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Double BULL'S-EYE for Einstein

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posted on Jan, 11 2008 @ 05:45 PM
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I don't know if this has been posted, and I don't know if this is of some significance, just wanted to post it up for the members interested



cosmiclog

Using the Hubble Space Telescope, astronomers say they have spotted their first double Einstein ring – a bizarre optical phenomenon that shows how massive objects like galaxies can bend light rays, furnishing evidence for Einstein’s general theory of relativity.




posted on Jan, 11 2008 @ 06:00 PM
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Interesting, but I have to wonder if it uses energizer batteries. I wonder if someone could have hoaxed that photo?



posted on Jan, 11 2008 @ 07:26 PM
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A variety of image size and format here:
SDSSJ0946+1006 images

Did I know dark matter could also be the cause of gravitational lensing? Hmmm...
I knew galaxies or massive objects were said to be among the culprits.
Don't recall DM, being mentioned. Interesting.


"Such stunning cosmic coincidences reveal so much about nature. Dark matter is not hidden to lensing," added Leonidas Moustakas of the Jet Propulsion Laboratory in Pasadena, Calif. "The elegance of this lens is trumped only by the secrets of nature that it reveals."


hubblesite.org...


A sample of several dozen double rings such as this one would offer a purely independent measure. The comparative radius of the rings could also be used to provide an independent measure of the curvature of space by gravity. This would help in determining the matter content of the universe and the properties of dark energy.



posted on Jan, 18 2008 @ 11:06 AM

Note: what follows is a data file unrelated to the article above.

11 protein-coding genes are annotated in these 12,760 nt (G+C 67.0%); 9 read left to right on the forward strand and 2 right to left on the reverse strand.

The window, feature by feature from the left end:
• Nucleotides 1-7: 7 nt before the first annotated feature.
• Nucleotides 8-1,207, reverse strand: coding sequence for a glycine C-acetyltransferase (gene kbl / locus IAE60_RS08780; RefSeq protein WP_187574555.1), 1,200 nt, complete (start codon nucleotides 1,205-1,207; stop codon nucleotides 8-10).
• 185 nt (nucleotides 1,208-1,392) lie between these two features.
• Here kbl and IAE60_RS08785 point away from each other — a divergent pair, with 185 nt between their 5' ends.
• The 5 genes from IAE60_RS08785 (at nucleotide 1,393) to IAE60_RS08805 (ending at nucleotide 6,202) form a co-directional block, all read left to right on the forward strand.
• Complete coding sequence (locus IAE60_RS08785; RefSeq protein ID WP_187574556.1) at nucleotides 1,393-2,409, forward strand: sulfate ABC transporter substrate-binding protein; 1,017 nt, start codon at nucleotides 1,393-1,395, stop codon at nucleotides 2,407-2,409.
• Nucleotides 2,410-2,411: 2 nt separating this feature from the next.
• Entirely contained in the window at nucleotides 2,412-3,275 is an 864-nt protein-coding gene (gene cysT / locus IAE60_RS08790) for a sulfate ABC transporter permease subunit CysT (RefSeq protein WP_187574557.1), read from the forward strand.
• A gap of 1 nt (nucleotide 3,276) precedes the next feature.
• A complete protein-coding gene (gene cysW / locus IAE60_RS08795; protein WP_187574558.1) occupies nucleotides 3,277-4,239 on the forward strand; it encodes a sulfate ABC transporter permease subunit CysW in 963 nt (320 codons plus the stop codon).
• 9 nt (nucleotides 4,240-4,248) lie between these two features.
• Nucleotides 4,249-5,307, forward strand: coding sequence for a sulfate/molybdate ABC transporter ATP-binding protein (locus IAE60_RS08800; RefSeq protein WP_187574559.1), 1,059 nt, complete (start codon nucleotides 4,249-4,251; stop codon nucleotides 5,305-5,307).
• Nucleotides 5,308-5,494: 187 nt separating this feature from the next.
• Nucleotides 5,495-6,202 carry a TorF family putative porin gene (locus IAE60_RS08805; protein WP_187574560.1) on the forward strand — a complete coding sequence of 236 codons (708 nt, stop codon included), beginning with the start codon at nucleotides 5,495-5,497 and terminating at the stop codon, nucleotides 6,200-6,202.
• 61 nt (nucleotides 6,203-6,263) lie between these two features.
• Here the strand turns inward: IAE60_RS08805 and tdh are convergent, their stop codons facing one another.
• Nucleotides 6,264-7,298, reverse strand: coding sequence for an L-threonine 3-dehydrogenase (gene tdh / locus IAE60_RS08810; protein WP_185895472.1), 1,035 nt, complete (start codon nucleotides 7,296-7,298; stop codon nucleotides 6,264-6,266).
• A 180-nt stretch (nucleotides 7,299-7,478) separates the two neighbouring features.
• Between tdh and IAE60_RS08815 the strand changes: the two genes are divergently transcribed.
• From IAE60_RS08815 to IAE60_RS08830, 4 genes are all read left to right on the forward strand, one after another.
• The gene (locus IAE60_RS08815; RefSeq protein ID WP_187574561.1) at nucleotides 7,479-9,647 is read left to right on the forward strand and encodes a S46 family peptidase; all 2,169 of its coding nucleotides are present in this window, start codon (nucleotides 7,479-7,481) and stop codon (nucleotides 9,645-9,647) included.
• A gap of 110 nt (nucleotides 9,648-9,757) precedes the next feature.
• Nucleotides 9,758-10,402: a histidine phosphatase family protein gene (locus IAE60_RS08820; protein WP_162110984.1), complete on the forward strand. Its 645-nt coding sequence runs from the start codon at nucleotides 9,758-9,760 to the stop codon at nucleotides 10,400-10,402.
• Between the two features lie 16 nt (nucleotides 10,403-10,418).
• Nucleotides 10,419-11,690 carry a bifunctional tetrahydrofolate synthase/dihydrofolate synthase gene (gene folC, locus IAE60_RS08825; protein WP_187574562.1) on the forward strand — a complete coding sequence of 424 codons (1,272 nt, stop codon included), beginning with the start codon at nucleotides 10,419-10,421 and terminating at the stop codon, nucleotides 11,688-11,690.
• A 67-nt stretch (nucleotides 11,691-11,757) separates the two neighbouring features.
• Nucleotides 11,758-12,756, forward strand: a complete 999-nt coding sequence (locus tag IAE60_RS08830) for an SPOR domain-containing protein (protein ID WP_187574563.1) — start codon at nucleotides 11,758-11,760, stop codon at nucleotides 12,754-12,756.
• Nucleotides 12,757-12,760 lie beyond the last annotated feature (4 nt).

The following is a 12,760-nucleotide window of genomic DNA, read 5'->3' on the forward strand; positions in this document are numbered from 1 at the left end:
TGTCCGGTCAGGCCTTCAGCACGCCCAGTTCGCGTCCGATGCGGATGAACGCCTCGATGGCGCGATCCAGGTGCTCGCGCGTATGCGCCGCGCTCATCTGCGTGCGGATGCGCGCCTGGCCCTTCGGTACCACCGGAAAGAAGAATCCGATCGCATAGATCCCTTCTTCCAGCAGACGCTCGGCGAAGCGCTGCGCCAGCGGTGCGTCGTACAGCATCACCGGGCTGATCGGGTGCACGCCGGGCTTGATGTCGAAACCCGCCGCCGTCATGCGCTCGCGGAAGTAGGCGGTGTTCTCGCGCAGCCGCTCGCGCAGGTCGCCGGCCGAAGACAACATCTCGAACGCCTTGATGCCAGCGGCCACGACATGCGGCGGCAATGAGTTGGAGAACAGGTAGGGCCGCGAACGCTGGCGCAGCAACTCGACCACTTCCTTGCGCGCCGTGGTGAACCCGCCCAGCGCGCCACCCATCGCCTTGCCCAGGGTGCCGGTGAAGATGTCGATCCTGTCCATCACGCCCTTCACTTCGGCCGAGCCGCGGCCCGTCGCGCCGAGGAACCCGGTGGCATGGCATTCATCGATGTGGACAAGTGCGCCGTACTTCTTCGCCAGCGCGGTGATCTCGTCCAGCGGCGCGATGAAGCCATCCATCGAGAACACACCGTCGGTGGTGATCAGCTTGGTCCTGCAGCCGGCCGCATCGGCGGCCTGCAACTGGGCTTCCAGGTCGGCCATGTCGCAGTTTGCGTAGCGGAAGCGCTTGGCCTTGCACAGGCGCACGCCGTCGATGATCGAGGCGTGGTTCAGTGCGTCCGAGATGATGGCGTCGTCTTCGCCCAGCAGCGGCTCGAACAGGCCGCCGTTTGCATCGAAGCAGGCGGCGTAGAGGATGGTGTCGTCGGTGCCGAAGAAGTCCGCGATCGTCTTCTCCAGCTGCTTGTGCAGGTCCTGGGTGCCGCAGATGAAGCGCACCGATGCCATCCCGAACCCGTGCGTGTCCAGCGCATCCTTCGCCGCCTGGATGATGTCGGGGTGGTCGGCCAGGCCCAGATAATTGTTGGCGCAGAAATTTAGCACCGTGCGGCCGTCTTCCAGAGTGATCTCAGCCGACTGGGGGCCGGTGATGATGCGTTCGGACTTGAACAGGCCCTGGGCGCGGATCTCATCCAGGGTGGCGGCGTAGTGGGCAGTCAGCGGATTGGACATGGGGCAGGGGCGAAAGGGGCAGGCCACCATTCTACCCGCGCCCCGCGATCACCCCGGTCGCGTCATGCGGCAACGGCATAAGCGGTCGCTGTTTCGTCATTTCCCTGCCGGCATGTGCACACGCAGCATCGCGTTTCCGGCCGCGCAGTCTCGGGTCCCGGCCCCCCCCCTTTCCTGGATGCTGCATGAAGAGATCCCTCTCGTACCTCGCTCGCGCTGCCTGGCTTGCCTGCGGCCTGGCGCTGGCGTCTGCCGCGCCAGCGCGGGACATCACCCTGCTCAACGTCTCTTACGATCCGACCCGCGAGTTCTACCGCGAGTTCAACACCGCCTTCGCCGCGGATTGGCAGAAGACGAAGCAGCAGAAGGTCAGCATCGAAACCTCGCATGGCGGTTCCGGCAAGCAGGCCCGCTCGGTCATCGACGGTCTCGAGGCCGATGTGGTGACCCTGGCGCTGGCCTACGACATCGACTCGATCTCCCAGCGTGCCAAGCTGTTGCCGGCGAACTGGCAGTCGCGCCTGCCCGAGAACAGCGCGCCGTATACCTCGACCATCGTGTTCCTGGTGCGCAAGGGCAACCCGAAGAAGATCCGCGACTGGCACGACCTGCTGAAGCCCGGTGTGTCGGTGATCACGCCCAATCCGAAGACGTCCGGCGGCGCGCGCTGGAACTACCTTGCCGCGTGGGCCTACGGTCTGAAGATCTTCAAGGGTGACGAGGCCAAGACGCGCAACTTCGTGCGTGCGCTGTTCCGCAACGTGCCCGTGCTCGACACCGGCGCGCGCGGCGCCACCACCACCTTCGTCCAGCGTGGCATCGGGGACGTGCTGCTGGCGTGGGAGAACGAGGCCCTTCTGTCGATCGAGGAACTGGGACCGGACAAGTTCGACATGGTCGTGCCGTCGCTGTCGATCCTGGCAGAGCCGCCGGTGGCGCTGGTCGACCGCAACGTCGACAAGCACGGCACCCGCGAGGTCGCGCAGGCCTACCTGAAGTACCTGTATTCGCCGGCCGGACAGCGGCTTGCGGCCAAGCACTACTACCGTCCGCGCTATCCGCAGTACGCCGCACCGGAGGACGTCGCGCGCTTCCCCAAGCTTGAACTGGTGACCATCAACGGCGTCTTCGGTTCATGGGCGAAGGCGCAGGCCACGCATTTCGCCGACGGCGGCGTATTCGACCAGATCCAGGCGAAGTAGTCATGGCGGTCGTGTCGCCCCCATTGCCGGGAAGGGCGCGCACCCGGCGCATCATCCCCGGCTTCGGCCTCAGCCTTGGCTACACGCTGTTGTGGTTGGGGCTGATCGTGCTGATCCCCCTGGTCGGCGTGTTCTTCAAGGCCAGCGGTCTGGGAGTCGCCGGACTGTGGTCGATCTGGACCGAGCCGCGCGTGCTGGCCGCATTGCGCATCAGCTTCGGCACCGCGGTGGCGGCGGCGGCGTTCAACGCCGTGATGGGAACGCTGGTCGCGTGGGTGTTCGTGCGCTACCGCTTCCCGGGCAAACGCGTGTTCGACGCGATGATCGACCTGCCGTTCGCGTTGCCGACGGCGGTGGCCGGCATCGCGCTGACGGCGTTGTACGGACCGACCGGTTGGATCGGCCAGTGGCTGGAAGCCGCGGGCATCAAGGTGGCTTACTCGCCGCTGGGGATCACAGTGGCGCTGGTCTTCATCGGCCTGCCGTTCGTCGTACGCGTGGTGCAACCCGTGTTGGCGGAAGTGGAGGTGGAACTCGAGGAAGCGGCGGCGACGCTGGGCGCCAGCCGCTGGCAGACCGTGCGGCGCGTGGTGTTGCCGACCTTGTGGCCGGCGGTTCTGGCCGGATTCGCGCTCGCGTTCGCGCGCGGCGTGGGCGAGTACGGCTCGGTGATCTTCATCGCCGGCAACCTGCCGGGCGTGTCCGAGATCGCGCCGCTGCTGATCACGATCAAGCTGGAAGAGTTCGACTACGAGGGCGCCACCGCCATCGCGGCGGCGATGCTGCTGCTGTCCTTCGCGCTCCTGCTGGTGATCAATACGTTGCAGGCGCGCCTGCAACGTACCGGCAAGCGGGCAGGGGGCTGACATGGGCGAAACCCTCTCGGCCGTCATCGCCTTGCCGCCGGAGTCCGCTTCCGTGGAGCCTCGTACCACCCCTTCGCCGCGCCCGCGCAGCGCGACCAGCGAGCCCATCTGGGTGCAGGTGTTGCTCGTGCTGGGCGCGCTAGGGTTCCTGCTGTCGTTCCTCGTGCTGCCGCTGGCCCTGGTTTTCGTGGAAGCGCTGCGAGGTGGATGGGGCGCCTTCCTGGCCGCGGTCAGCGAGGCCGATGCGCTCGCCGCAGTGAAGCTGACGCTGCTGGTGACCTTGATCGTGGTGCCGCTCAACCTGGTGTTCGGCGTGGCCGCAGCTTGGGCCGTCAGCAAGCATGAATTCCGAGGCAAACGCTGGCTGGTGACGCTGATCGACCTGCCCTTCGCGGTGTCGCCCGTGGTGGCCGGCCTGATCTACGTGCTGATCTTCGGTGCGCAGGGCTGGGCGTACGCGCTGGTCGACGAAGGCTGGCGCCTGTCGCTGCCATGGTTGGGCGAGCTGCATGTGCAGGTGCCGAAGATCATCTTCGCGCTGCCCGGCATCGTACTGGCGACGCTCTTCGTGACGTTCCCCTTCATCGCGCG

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Is this only recent? im sure ive seen photos of gravitational warping of light due to clusters of galaxies that are a lot more prononced than that photo up above! Or am I missing the point altogether?



posted on Jan, 18 2008 @ 12:27 PM
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The point of emphasis on this image is that it is a double. One is directly behind the other, which is statisticaly amazing, causing the double halo. I saw this article a couple of days ago. Didn't think much of it other than it's a kool coincidence.



posted on Jan, 18 2008 @ 01:04 PM
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How does this necessarily support Einsteins theory of general relativity. The motion of the planets around the sun and the simplification to Newtons laws of motion support Einstein theory; but bending of light; surely not. Light is pure energy; hence massless. The bending of light has absolutely nothing to do with Einsteins theory of general relativity; because light has no mass and hence can not attract or repel anything.

I like to think of this bending of light as a first opinion. Many more thoughts and opinions will follow towards finding the real meaning behind this optical phenomena.

[edit on 1-18-2008 by websurfer]



posted on Jan, 18 2008 @ 01:51 PM
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reply to post by websurfer